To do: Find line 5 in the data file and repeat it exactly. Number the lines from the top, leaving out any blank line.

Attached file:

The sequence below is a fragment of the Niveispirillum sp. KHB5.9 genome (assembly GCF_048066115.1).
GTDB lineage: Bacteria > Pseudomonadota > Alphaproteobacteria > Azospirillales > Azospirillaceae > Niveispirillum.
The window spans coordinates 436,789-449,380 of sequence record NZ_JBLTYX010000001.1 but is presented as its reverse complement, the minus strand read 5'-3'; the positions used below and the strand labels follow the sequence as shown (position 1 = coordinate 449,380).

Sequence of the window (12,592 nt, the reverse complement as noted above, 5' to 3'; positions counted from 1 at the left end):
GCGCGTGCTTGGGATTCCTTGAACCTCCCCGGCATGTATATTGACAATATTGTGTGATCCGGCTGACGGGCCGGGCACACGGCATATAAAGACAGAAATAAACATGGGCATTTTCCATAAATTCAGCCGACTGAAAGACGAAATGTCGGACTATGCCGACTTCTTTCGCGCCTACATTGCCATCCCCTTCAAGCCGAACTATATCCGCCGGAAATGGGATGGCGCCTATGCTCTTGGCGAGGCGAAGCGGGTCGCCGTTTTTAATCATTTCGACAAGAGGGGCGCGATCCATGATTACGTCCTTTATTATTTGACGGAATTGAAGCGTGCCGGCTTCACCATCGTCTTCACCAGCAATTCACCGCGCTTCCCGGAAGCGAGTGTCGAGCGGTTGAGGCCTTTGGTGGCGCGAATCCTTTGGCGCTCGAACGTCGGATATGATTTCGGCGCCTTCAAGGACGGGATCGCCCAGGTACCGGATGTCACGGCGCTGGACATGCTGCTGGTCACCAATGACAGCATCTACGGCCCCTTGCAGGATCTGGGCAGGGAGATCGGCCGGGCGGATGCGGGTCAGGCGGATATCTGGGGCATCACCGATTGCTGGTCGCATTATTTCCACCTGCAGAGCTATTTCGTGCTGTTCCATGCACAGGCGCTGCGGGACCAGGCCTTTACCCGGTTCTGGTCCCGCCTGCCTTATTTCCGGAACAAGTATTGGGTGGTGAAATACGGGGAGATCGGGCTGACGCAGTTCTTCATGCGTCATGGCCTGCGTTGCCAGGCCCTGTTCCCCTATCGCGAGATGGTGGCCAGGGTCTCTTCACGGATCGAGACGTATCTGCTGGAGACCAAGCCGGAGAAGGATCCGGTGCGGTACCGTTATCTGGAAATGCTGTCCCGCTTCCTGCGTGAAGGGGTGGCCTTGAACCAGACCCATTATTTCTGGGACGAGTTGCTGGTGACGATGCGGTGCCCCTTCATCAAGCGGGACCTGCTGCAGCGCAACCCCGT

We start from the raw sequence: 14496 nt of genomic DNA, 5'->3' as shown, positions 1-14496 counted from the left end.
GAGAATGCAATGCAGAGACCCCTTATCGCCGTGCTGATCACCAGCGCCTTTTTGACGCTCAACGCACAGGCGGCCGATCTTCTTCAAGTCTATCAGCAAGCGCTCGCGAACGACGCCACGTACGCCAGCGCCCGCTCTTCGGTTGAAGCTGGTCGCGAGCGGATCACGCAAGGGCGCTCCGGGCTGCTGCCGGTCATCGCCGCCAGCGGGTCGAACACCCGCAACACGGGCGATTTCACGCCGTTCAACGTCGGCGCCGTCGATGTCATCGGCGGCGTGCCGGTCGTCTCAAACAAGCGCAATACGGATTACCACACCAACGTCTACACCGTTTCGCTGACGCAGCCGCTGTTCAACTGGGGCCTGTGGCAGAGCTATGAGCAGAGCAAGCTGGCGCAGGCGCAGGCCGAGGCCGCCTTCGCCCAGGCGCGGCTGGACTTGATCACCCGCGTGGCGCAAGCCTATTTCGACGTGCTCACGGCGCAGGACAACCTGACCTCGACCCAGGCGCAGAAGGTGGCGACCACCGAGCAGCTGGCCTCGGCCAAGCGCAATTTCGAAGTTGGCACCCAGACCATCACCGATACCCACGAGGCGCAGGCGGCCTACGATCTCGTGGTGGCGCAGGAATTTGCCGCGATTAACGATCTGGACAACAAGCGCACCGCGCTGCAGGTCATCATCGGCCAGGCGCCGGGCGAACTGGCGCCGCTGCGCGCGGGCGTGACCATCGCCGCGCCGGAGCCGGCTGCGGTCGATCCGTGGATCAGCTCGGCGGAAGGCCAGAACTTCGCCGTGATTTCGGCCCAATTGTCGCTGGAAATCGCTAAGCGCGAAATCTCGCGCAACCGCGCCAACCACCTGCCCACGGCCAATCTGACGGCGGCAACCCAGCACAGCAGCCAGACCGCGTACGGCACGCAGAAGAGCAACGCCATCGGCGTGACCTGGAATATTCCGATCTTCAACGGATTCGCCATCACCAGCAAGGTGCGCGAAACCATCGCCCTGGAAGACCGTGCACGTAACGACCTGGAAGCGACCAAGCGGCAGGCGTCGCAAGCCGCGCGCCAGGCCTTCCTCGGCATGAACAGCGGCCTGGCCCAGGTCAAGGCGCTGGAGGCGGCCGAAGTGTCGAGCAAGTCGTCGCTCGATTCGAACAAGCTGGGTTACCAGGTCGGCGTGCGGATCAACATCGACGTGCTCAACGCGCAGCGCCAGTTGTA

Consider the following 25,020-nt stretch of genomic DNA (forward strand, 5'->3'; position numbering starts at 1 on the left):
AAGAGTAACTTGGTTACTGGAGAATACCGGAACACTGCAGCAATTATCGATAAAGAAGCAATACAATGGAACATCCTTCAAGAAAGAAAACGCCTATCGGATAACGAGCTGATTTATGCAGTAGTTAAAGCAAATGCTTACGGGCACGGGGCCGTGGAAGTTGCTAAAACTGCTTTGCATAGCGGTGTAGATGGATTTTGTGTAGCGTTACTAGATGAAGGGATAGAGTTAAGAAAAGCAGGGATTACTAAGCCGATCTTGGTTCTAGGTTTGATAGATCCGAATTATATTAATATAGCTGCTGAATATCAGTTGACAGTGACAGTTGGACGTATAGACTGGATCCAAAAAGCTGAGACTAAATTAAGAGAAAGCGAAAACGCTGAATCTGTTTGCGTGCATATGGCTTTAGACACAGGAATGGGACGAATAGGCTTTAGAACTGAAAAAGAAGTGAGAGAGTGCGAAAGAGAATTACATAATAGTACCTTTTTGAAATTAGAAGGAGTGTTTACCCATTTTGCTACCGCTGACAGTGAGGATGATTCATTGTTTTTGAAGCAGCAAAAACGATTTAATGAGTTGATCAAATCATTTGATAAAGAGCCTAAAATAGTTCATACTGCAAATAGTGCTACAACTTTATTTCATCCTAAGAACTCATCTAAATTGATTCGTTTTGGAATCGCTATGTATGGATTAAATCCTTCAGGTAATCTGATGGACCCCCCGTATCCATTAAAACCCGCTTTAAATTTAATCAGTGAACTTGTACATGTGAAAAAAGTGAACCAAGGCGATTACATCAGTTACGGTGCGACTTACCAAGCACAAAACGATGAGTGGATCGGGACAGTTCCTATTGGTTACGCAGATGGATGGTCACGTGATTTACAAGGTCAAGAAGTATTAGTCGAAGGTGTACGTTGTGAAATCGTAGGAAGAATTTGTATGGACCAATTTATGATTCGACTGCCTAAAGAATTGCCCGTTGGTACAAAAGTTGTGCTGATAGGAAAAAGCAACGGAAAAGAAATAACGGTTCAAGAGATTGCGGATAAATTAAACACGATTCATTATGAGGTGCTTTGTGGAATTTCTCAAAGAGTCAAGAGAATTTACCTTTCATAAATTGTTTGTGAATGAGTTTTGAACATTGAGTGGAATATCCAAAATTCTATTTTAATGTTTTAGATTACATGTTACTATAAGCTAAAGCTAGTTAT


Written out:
GCGCGTGCTTGGGATTCCTTGAACCTCCCCGGCATGTATATTGACAATATTGTGTGATCCGGCTGACGGGCCGGGCACACGGCATATAAAGACAGAAATAAACATGGGCATTTTCCATAAATTCAGCCGACTGAAAGACGAAATGTCGGACTATGCCGACTTCTTTCGCGCCTACATTGCCATCCCCTTCAAGCCGAACTATATCCGCCGGAAATGGGATGGCGCCTATGCTCTTGGCGAGGCGAAGCGGGTCGCCGTTTTTAATCATTTCGACAAGAGGGGCGCGATCCATGATTACGTCCTTTATTATTTGACGGAATTGAAGCGTGCCGGCTTCACCATCGTCTTCACCAGCAATTCACCGCGCTTCCCGGAAGCGAGTGTCGAGCGGTTGAGGCCTTTGGTGGCGCGAATCCTTTGGCGCTCGAACGTCGGATATGATTTCGGCGCCTTCAAGGACGGGATCGCCCAGGTACCGGATGTCACGGCGCTGGACATGCTGCTGGTCACCAATGACAGCATCTACGGCCCCTTGCAGGATCTGGGCAGGGAGATCGGCCGGGCGGATGCGGGTCAGGCGGATATCTGGGGCATCACCGATTGCTGGTCGCATTATTTCCACCTGCAGAGCTATTTCGTGCTGTTCCATGCACAGGCGCTGCGGGACCAGGCCTTTACCCGGTTCTGGTCCCGCCTGCCTTATTTCCGGAACAAGTATTGGGTGGTGAAATACGGGGAGATCGGGCTGACGCAGTTCTTCATGCGTCATGGCCTGCGTTGCCAGGCCCTGTTCCCCTATCGCGAGATGGTGGCCAGGGTCTCTTCACGGATCGAGACGTATCTGCTGGAGACCAAGCCGGAGAAGGATCCGGTGCGGTACCGTTATCTGGAAATGCTGTCCCGCTTCCTGCGTGAAGGGGTGGCCTTGAACCAGACCCATTATTTCTGGGACGAGTTGCTGGTGACGATGCGGTGCCCCTTCATCAAGCGGGACCTGCTGCAGCGCAACCCCGT